12 tax myths and misconceptions busted

“My pay rise will put me into a higher tax bracket, so my take home pay will be less!” “There is no capital gains tax in New Zealand.” “Tax refunds are a good thing!” In this article we’ll be busting these and 9 other general and investing related tax myths and misconceptions that we commonly see.

Everyone’s circumstances are different, so the information in this article may apply differently to you, and should not be considered tax advice. Seek advice from a tax professional if in doubt about your tax situation.

Our myths and misconceptions articles:
12 common investing myths and misconceptions busted
12 more investing myths and misconceptions busted
12 KiwiSaver myths and misconceptions busted
– 12 tax myths and misconceptions busted (this article)

1. My pay rise will put me into a higher tax bracket, so my take home pay will be less!

When people look at NZ’s income tax rates, there’s a very common misconception that getting a pay rise can result in you being worse off as, as it can move you up the tax brackets (shown in the table below):

For each dollar of incomeTax rate
Up to $14,00010.5%
Over $14,000 and up to $48,00017.5%
Over $48,000 and up to $70,00030%
Over $70,000 and up to $180,00033%
Over $180,00039%

Let’s take Paul for example who currently earns $47,000 per year. He gets offered a pay increase to $50,000 a year, but is afraid this will push him into the higher 30% tax bracket, leaving him worse off. In reality, only the dollars he earns within each bracket are taxed at that rate. In other words:

  • The very first dollar he earns in the tax year (1 April to 31 March) is taxed at 10.5%. This is the same for every other dollar he earns up until $14,000.
  • After that the 14,001st to 48,000th dollars he earns in the tax year is taxed at 17.5%.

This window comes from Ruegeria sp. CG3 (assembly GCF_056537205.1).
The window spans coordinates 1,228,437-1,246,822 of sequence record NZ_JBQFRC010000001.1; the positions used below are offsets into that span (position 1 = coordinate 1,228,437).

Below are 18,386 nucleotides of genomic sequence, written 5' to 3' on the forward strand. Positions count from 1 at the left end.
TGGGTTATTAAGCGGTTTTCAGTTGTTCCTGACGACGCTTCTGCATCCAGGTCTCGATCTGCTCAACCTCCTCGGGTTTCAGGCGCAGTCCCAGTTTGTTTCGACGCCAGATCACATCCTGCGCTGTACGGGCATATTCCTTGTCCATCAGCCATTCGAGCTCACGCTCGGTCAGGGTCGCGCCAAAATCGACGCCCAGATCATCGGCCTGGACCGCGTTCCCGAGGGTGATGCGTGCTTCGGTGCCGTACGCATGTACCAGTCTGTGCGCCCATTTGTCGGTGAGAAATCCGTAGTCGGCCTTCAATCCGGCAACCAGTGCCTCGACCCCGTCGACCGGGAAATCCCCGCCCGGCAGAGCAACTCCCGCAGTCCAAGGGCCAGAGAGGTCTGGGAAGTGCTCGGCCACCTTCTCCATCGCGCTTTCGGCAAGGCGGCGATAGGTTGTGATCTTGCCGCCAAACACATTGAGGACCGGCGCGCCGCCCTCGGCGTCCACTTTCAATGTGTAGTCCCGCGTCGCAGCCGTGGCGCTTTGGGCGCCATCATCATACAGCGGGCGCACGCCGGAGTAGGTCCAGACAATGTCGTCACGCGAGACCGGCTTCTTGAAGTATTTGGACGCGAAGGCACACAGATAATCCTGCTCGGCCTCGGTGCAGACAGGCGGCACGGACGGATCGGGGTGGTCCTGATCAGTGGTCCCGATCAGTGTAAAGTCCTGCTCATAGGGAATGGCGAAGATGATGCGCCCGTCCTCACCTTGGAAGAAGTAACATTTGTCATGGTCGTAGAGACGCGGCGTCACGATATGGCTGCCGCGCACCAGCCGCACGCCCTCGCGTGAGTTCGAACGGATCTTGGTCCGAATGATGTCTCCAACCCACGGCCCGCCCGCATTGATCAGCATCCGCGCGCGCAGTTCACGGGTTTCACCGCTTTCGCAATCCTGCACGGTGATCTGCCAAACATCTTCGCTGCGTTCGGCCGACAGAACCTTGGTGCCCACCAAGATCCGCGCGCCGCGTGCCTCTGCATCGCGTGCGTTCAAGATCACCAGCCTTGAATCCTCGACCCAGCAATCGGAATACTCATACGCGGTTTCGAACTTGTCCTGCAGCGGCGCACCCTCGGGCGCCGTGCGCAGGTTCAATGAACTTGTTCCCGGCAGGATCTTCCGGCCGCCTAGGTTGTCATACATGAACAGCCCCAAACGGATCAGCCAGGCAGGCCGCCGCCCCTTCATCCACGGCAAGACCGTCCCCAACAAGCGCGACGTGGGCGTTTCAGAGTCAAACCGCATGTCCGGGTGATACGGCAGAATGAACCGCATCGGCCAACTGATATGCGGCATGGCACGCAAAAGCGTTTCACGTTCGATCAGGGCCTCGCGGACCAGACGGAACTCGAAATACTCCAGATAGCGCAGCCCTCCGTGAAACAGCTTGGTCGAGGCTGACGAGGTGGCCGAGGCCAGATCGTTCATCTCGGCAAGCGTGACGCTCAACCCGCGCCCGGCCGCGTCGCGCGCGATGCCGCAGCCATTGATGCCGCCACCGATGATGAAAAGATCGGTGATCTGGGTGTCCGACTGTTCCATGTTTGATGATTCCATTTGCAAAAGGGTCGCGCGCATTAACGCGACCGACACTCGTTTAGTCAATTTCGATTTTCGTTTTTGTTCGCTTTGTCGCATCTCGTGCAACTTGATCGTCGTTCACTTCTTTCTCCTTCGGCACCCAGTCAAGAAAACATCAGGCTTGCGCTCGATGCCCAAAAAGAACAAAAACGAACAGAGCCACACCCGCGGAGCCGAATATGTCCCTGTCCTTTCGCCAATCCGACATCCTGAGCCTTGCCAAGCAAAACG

• Then the 48,001st to 70,000th dollars he earns in the tax year is taxed at 30%.

And so on. You could also think of it like buckets – as you earn money you start filling your first bucket which is taxed at 10.5%. Then any extra money you earn starts filling your next bucket which is taxed at 17.5%. Then as you earn even more money, your next buckets (which are taxed at even higher rates) start getting filled.

Now let’s do the math for how much tax Paul will pay before and after his pay rise:

Before Paul gets a pay rise

Here’s how Paul would be taxed on his original $47,000 salary. The first $14,000 of his salary is taxed at $14,000, while the remaining is taxed at 17.5%:

IncomeTax rateTax payable
$1 to $14,00010.5%$1,470
$14,001 to $47,00017.5%$5,775
Total$7,245

This results in a tax bill of $7,245 and a take home pay of $39,775 per year (ignoring ACC levies, the Independent Earner Tax Credit, and student loan repayments). This works out to be an effective tax rate of 15.41%.

After Paul gets a pay rise

Here’s how Paul gets taxed after his salary increases to $50,000. Of his $3,000 pay rise, $1,000 of it falls into the 17.5% tax bracket, while the remaining $2,000 spills into the next tax bracket and gets taxed at 30%. His original $47,000 salary gets taxed the same as before.

IncomeTax rateTax payable
$1 to $14,00010.5%$1,470
$14,001 to $48,00017.5%$5,950
$48,001 to $50,00030%$600
Total$8,020

This results in a tax bill of $8,020 and a take home pay of $41,980 per year (ignoring any credits and deductions). This works out to be an effective tax rate of 16.04%, far lower than the 30% some may expect. Overall, Paul’s pay rise leaves him better off by $2,205 after tax.

Tip:
If you want to calculate your own take home pay, the PAYE calculator at PAYE.net.nz is a great tool which can also take into account KiwiSaver, ACC levies, student loan repayments, and the IETC.

2. Since income tax rates are progressive, I should get paid more at the start of the year

This is a common response to the above misconception. If the first dollars you earn in the year are taxed at a lower rate (10.5%), and subsequent dollars are taxed at a higher rate (17.5%+), then why are you paid the same amount every payday? Wouldn’t you get paid more at the start of the tax year to account for the lower tax rate?

What happens in reality is that employers smooth out your tax payments, so that your take home pay remains the same throughout the year. In Paul’s example, every payday he’ll have some of his pay taxed at 10.5%, some at 17.5%, and some at 30%. Overall the tax he pays each payday should be around his effective tax rate of 16%.

3. My second job gets taxed higher than my first job

Looking at the following two people, who do you think pays more tax overall?

  1. Derrick earns $70,000 per year working one job